Tougher Opioid Prescription Laws Take Effect in New Hampshire

By Kelly Burch 01/06/17

The new, stricter legislation aims to put fewer prescription pills on the streets. 

hydrocodone pills on a pink background.

In New Hampshire, tougher opioid prescription laws have taken effect this week, as part of the state’s plan to try to address one of the highest opioid overdose death rates in the country. 

In the Granite State, medical professionals will now have to conduct a patient risk assessment before writing a new prescription. The patient must sign an informed consent form showing that they understand the addiction risk of the drugs that they’re receiving, and the request is then checked against a database compiled by the prescription drug monitoring program.

In addition, the new legislation requires that pain patients be prescribed the lowest effective dose of pain medications, and forbids doctors in emergency rooms, urgent cares and walk-in clinics from writing a pain prescription for longer than seven days. Finally, the law may require patients who are on opioid medications for more than 90 days to undergo random urine analysis designed to ensure they are still benefitting from the drugs, according to NH1 News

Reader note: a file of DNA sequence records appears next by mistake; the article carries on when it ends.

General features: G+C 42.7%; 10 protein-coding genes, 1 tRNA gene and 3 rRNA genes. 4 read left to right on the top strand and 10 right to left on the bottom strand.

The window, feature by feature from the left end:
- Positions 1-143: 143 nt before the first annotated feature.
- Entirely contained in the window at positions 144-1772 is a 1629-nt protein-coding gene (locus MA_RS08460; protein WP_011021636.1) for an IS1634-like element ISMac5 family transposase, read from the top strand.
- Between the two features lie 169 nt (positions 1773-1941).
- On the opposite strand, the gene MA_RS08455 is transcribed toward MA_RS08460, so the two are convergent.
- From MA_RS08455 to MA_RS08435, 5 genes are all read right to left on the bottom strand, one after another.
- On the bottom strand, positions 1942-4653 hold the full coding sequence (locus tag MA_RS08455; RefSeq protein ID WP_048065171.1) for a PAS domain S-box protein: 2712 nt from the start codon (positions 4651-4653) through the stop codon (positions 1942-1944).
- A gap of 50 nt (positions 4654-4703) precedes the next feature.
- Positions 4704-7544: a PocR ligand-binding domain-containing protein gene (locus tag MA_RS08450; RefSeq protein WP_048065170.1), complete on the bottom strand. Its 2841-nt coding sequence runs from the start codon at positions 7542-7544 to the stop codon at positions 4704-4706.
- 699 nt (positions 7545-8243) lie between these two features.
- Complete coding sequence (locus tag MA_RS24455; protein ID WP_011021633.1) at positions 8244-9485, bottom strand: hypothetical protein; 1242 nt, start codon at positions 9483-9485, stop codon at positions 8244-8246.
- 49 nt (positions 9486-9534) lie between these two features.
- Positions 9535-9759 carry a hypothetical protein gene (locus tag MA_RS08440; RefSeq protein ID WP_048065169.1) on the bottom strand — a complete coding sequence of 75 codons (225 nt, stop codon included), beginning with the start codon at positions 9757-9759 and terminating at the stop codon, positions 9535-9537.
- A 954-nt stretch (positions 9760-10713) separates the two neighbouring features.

Overall, the new legislation has a simple objective: “By putting fewer pills out on the street there’s less chance for diversion and misuse,” Dr. William Goodman, chief medical officer at Catholic Medical Center in Manchester, told WMUR

The prevalence of prescription opioids has been a big issue in New Hampshire, as it has been throughout the country. “We know that—[with] this crisis we’re in now with the opioid epidemic with people suffering addiction and overdoses and so on—we know that looking back, the number of prescriptions has quadrupled since about the year 2000,” Goodman said. 

The New Hampshire program is similar to programs that have been put in place in other states including New York, New Jersey and many more. New Hampshire has had a prescription drug monitoring program since 2012, but the new regulations are aimed to have a bigger effect. 

“What’s being done here has been shown to be effective elsewhere. And we hopefully will have the same success in seeing fewer pills on the street and fewer people suffering from the side effects of opioids,” Goodman said. 

Goodman noted that the legislation also encourages doctors to find alternatives to opioid pills for treating pain and other chronic conditions. 

“Some of the safer and very effective alternatives are often difficult to afford, either because they’re too expensive or health insurance companies don’t support their use.”

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Kelly Burch writes about addiction and mental health issues, particularly as they affect families. Follow her on TwitterFacebook, and LinkedIn.